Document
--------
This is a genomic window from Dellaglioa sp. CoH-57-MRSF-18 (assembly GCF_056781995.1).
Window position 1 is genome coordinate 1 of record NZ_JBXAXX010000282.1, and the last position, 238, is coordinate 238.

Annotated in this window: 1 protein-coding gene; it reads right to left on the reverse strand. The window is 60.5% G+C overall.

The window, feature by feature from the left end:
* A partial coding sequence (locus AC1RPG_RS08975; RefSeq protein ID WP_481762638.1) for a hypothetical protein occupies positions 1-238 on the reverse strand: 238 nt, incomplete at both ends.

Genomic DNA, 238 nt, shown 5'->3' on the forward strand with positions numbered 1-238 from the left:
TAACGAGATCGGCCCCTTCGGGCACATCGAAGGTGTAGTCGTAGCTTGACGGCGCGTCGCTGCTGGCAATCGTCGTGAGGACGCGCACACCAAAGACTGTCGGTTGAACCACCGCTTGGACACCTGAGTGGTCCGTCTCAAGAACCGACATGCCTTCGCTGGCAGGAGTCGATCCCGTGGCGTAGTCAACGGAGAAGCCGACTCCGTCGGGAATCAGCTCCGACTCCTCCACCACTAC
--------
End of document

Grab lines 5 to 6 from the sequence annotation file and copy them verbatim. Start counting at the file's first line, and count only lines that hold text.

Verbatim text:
* A partial coding sequence (locus AC1RPG_RS08975; RefSeq protein ID WP_481762638.1) for a hypothetical protein occupies positions 1-238 on the reverse strand: 238 nt, incomplete at both ends.

Genomic DNA, 238 nt, shown 5'->3' on the forward strand with positions numbered 1-238 from the left: